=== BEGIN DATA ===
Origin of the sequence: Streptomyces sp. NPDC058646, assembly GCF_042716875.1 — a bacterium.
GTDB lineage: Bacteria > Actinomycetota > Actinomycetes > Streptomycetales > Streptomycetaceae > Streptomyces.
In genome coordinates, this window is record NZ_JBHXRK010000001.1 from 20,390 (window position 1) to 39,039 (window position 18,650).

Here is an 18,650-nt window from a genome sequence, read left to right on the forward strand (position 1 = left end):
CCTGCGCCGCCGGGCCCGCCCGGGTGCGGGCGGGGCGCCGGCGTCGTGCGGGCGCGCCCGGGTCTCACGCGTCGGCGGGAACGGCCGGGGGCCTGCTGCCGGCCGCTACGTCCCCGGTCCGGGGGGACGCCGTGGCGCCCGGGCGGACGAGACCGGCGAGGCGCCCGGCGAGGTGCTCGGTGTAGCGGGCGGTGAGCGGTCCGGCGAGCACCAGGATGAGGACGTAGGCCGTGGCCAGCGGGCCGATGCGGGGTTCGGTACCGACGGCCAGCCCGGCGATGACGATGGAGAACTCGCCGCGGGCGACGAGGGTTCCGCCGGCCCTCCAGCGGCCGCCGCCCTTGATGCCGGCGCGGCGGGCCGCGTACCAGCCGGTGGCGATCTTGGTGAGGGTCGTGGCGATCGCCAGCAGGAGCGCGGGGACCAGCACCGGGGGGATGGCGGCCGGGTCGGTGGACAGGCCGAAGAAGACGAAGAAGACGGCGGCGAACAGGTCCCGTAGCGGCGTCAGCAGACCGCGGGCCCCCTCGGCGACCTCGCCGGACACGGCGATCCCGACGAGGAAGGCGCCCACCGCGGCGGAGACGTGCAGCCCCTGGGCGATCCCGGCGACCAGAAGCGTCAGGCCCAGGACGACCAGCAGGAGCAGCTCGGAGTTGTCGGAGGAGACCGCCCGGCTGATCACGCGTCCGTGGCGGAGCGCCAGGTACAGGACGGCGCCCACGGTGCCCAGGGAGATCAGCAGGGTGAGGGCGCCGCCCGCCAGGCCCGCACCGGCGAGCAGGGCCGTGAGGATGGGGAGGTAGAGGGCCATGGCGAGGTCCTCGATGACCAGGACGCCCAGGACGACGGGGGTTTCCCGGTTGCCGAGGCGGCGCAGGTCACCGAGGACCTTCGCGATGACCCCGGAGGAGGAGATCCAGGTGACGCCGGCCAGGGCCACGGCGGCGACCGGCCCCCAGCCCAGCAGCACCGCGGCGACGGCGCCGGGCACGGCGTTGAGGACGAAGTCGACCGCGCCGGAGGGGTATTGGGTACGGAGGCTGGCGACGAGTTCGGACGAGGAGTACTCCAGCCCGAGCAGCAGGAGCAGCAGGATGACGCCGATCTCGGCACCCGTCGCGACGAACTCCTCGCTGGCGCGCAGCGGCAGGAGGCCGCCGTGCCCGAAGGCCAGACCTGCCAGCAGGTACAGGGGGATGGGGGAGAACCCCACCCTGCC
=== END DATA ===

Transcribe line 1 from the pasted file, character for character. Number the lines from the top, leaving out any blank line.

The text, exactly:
Origin of the sequence: Streptomyces sp. NPDC058646, assembly GCF_042716875.1 — a bacterium.